Pulp RPGs are cursed.
I’m not an RPG historian, but I’m fairly positive that is a 100% true statement, at least for me. Every pulp RPG I excitedly purchased had an ill-fated ending. I was crushed when I realize the TSR Indiana Jones game only let you pick between seven characters to play. You better hope you weren’t stuck ordering the pizza when your friends picked characters, else you’d end up with… Jock Lindsey?
Then West End made a hero’s try, adapting the Torg rules to pulp action. A few decent adventure books later, they wobbled and changed game systems, and then ended the line altogether. White Wolf followed suit with Adventure!, but that game was woefully unsupported and (weirdly) tied into their whole sci-fi shared universe.
Even though pulp game system crash and burn faster than Launchpad McQuack, I find that writing fun, cliffhanging adventures is actually pretty easy. In fact, when newer GMs ask me what genre they should try when their group is getting bored of their standby, I usually recommend pulp action as a perfect intermission.
Here’s my secrets to a great pulp adventure:
- Begin with the ending. The best pulp adventures start at the finale of what feels like the last adventure. Give the PCs a priceless artifact, a villain hot on their heals, and a danger-filled set piece to overcome. Don’t bother explaining the background too much — I guarantee your players will fill in the blanks as they propel forward.
- Research and use real-world locations. While other genres like fantasy steal a lot from pulp serials (artifact hunts, trap-filled temples), actual pulp adventures can use something that fantasy adventures can’t — the real world. Google search terms like “world’s unsolved mysteries” or “earth’s strangest locations” and you’ll find dozens of stories and sites you’ve never heard of before.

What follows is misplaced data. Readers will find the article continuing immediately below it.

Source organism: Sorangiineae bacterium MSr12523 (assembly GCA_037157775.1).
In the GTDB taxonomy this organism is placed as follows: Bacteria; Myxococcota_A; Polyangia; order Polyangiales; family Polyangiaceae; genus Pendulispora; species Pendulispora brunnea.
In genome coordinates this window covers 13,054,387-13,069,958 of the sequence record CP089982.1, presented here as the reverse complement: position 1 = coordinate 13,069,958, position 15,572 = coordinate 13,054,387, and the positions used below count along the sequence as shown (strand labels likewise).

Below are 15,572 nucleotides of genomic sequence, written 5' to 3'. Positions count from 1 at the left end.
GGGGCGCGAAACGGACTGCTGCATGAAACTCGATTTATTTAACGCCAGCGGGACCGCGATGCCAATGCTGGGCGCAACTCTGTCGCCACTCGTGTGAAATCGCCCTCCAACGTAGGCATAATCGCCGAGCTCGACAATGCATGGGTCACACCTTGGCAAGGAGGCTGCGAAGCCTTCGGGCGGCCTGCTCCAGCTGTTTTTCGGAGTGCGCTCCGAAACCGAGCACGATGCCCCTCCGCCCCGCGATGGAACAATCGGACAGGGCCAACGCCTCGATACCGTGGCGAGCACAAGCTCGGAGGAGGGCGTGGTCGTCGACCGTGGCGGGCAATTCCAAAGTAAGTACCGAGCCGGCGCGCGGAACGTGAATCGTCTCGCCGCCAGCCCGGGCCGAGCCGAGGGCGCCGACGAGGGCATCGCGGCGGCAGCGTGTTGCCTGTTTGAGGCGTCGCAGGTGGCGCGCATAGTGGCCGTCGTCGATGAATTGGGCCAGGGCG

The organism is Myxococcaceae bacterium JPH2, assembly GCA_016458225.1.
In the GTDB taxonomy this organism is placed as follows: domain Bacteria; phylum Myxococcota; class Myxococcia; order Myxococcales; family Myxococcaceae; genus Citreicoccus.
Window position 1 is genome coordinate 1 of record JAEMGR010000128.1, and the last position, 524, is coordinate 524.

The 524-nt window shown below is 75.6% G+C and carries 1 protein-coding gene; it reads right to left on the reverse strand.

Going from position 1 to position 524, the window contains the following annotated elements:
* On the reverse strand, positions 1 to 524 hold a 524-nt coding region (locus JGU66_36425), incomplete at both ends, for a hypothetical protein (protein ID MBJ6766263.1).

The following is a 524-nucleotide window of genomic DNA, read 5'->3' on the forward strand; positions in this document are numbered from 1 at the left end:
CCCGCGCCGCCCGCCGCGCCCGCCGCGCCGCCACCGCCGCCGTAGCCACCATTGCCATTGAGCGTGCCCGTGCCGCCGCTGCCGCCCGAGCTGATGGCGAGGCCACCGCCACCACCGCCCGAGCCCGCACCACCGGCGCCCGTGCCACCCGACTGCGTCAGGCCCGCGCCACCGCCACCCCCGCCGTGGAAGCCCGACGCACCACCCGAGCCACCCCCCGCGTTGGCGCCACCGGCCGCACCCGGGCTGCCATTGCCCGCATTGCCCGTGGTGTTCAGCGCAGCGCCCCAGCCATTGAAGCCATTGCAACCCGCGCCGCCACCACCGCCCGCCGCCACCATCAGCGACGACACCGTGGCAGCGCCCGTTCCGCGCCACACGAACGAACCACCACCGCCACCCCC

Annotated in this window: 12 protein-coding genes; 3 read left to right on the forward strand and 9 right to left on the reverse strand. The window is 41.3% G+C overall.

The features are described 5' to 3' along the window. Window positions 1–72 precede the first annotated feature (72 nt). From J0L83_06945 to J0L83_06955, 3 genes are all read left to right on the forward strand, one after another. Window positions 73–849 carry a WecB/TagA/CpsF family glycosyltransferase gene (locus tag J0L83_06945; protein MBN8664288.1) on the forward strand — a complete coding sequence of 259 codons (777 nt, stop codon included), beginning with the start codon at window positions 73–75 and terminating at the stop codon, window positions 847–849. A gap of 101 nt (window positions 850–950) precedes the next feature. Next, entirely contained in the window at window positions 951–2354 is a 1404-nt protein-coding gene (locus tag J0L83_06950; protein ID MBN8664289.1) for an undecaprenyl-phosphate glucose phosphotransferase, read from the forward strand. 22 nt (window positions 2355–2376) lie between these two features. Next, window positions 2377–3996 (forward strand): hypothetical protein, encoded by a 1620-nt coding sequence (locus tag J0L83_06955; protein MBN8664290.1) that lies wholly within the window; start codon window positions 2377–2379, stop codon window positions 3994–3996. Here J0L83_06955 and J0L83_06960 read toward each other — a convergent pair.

- Remember that your villains are in their own pulp adventure. The over-the-top villains in pulp adventures need to be memorable. Give them signature moves and quirky shortcomings. Even when you use minor villains, every scene they are in should feel like the climax to their own adventure.
- Embrace vehicles. This is another pulp staple that other popular RPG genres rarely get to use. Every adventure should feature a plane, train, automobile, tank, or better yet — something unusual like a zeppelin, U-boat, or even a Panzerkampfwagen VIII Maus.
- Timers are key to the genre. Pulp heroes are often racing against the clock. Whether it’s a literal time bomb, an escaping villain, or a loved one in danger of being kidnapped, add time elements to all of your big scenes.
- Be liberal with your hidden treasures. A good pulp adventure gives players an interesting McGuffin to hunt. A great pulp adventure gives players many McGuffins to find as they push on the edges of the main plot. Sprinkle secrets, hidden treasures, and cool discoveries just off the beaten path of your narrative. Let the players see those treasures and decide whether they are worth their time. If the heroes are forced to escape Shanghai through the sewers… place a heavy door off a side passage with an ancient inscription that mentions a long-lost sword. This technique gives players additional agency, rewards daredevils (especially if the clock is ticking already), and gives GMs more flexibility to use their villains in a creative way. “While you were playing with that sword, my friend, I sent my bodyguard to kidnap your daughter!”
I wrote The Lost of Jewels of Éire with the above tips in mind. To get started, I pretended like it was 1937 and wrote cheesy “ad copy” for the “back of the book.” My adventure outline looked like this:
- Race from the clutches of a furious crime boss, a priceless sword in your possession!
- Explore the dangers of the Predjama Castle, the mysteries of Doonagore, and the opulence of the Golden Hall!
- Stop the nefarious plot of Ludo Bocchi, his Gestapo agents, and a deadly U-boat monitoring your every move!
- Discover priceless treasures along the way, including the Alexandrite Gem, the Lost Diadem of Catherine Howard, and the top-secret plans to a deadly Nazi weapon!
With that written, I felt like I had checked all my boxes: Real-world places I was excited to learn about, timers, vehicles, and hidden treasures along the way.
Download the pulp adventure, The Lost Jewels of Éire, here:
If you run The Lost Jewels of Éire or play in it, all that I ask is that you let me know what you thought and how it went! Comment below or tweet me @SageThalcos
was writing the back of the box